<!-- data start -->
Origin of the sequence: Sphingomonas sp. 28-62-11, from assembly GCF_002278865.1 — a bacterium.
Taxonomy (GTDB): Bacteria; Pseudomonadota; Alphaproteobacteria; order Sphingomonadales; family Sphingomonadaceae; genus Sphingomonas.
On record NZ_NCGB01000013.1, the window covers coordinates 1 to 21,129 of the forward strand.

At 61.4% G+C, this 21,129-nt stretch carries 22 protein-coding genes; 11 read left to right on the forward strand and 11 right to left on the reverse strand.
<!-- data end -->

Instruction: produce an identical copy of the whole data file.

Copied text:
Origin of the sequence: Sphingomonas sp. 28-62-11, from assembly GCF_002278865.1 — a bacterium.
Taxonomy (GTDB): Bacteria; Pseudomonadota; Alphaproteobacteria; order Sphingomonadales; family Sphingomonadaceae; genus Sphingomonas.
On record NZ_NCGB01000013.1, the window covers coordinates 1 to 21,129 of the forward strand.

At 61.4% G+C, this 21,129-nt stretch carries 22 protein-coding genes; 11 read left to right on the forward strand and 11 right to left on the reverse strand.